Don Dokken: ‘Up From The Ashes’

Released on October 21, 1990 (Geffen Records)

“It’s one of the best records that I have ever been a part of. I had such a fucking amazing band — Peter Baltes from Accept, John Norum [Europe], Billy White [Watchtower] and Mikkey Dee [King Diamond]. That was another album that took a long time to make, because I wanted to make an amazing record. It took us about nine months to make that one. It didn’t sell anywhere near what it should have. That was going to be the next Dokken album, then I lost my name. The band sued me and I couldn’t even use my own name. So I could call it ‘Don Dokken’ but I couldn’t call it ‘Dokken’? Give me a break, that’s my name,” said an annoyed Don Dokken when I spoke with him in July of 2020 for Metal Titans.

By the time 1990 rolled around, Dokken, the band, was over. George Lynch and ‘Wild’ Mick Brown had formed Lynch Mob and had released their debut Wicked Sensation. Jeff Pilson was working on War & Peace, and playing with the McAuley Schenker Group. Don Dokken as he said had assembled a united nations ‘supergroup’ of sorts with the aforementioned musicians listed. While Dokken looked to be over, we had two bands that rose from the ashes of the band’s demise — Lynch Mob and Don Dokken. One could make all sorts of excuses and reasons for the album tanking or underperforming. In this case, it wasn’t the talent pool. There were a handful of really good tunes, some that quite frankly didn’t hit the spot and I couldn’t connect with. Judging by the reception to the album when it was released, I wasn’t alone.

The name was there. The artwork was a nod to Back For The Attack which three years earlier in 1987 afforded Dokken the opportunity to tour stadiums as one of the support acts for the Sammy Hagar fronted Van Halen as they trekked across America that summer. Dokken were clicking and firing by on all cylinders. It seemed like Dokken would stand the test of time, even with the fabricated or at times, the very real internal conflict. Don gave us a little more insight on Up From The Ashes, “Geffen [Records] was pushing my album pretty well, then they just pulled the plug on promotion for Up From The Ashes. The label elected to concentrate on Nirvana and Guns N’ Roses.”

The first taste we got of Don Dokken (band) was the video clip for “Mirror Mirror” which was a very good tune but it paled in comparison from what we had already heard from Lynch Mob. Sure, it was the voice of Dokken, but it was Don Dokken ‘Lite’ in comparison to what he had done in the past, quite frankly. Up From The Ashes didn’t have the ‘firepower’ that you’d expect from the tandem of Norum and White. It was like a ‘paper tiger’ in that in print, this band should have decimated the singer’s previous namesake, but in reality, it didn’t. It was a little bit flat, extremely polished, which contributed to the vibe of the whole thing getting just sucked out of it. A ‘buzzkill.’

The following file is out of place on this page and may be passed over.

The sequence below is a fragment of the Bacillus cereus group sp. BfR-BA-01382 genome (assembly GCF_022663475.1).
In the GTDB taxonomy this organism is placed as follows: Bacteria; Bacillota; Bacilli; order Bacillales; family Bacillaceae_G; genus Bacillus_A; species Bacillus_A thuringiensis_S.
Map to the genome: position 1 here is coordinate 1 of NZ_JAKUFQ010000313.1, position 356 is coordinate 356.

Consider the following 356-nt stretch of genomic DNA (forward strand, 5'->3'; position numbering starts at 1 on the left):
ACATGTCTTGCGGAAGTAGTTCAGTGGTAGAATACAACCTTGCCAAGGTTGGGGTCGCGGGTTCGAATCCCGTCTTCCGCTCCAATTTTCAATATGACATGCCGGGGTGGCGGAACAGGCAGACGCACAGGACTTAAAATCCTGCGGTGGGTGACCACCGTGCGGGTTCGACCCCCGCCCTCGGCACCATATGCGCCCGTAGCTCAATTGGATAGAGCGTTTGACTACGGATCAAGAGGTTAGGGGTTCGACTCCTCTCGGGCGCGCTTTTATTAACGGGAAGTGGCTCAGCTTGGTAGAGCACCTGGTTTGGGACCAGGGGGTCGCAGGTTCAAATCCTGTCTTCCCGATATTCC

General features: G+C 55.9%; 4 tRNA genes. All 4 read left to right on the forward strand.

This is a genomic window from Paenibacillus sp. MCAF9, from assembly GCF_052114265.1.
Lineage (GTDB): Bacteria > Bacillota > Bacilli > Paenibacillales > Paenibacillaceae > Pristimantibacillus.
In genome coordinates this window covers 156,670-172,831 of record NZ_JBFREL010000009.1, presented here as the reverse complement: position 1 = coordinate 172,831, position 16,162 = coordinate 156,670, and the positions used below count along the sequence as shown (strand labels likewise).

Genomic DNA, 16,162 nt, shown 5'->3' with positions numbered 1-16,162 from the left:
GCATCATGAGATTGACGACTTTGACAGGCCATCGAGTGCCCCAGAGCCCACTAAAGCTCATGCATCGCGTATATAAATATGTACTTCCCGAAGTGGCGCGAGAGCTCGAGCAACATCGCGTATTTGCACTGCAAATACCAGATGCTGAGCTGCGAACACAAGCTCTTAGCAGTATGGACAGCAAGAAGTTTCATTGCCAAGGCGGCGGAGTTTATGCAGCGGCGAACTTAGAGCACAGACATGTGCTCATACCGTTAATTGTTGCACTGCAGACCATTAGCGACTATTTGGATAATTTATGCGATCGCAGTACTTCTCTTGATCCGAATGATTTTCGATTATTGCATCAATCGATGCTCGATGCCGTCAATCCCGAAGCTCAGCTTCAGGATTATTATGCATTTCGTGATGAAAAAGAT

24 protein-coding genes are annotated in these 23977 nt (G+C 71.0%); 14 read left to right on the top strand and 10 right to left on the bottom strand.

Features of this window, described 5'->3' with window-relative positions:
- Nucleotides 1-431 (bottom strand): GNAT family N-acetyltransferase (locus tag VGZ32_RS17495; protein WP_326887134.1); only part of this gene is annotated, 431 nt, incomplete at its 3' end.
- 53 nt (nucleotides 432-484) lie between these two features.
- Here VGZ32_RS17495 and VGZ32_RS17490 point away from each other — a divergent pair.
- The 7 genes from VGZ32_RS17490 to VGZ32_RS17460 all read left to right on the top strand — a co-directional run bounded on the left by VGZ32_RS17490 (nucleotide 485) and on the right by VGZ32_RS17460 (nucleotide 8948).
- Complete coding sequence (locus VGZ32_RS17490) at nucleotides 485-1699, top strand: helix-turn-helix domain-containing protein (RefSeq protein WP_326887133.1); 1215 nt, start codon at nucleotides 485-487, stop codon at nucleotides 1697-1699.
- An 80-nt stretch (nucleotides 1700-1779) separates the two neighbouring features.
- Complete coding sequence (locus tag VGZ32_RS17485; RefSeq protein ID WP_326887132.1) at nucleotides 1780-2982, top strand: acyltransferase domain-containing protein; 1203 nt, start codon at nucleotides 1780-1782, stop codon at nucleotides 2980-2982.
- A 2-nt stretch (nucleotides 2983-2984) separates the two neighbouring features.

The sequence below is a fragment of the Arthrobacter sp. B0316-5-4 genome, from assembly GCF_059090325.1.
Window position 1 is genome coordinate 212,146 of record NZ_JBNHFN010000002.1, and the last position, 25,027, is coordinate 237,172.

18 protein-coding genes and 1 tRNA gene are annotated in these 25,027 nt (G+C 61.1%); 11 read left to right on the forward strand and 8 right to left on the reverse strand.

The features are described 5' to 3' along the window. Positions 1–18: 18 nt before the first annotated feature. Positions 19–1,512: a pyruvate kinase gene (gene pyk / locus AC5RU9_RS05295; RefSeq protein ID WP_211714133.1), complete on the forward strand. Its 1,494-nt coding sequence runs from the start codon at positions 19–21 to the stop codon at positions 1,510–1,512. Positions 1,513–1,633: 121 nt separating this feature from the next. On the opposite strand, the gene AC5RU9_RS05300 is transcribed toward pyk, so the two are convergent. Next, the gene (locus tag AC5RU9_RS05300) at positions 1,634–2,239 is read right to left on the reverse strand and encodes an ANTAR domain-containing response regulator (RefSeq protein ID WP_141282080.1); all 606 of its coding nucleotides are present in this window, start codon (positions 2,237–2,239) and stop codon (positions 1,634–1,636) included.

The blame however, shouldn’t be solely on Don’s shoulders. Wyn Davis (Great White) was the producer. John Kolodner who was responsible for resuscitating Aerosmith’s career was the A&R guy. Tom Zutaut who helped launch the career of Mötley Crüe and Guns N’ Roses, also had a hand in the final say on this album. It’s incredible how you can have that level of talent, some good songs, label experience, production and have this as the end result. I’m speechless. There were some highlights on Up From The Ashes such as “Crash ‘N Burn,” “Down In Flames,” “Mirror Mirror,” and my absolute favorite song on this album is “Give It Up.” Had that song been released two years prior, it would have been a hit. The same could be said for “Mirror Mirror,” in spite of the production.

“I didn’t want to be on Geffen anymore. I waited until John Kalodner became the president of Columbia (Records) and we were the first band that he signed. That’s how Dysfunctional was recorded. It was supposed to be a ‘solo’ record. George came back to the band, literally about a week before the record was done. He threw in a couple of solos on that. He didn’t have much to do with the writing for it. That’s what happened with Up From The Ashes,” sighs Don Dokken.  Up From The Ashes is a ‘good’ record. It could have been a ‘great’ record since the songs were there but the production just wasn’t. There was just some magic that happened when the classic line-up got together, as we would later hear on Dysfunctional even with limited input by Lynch in terms of songwriting. We’ll pick things up from there when it’s that album’s anniversary.

Track List:
01. Crash ‘N Burn
02. 1000 Miles Away
03. When Some Nights
04. Forever
05. Living A Lie
06. When Love Finds A Fool
07. Give It Up
08. Mirror Mirror
09. Stay
10. Down In Flames
11. The Hunger

Band Members:
Don Dokken – lead vocals, rhythm guitar, acoustic guitar
John Norum – lead guitar, acoustic guitar, backing vocals
Billy White – lead guitar, acoustic guitar, backing vocals
Peter Baltes – bass guitar, backing vocals
Mikkey Dee – drums

Additional Musicians:
Glenn Hughes – backing vocals (6)
Tony Franklin – bass intro (9)
Ken Mary – drums (11)

Produced by Wyn Davis
Engineered by Eddie Ashworth and Melissa Sewell
Mastered by George Marino
Executive producer: Tom Zutaut

Band Websites:
Official Website (Dokken)
Facebook (Dokken)

Reviewed by Ruben Mosqueda for Sleaze Roxx, October 2020

Don Dokken‘s “Mirror Mirror” video:

Don Dokken‘s “Stay” video: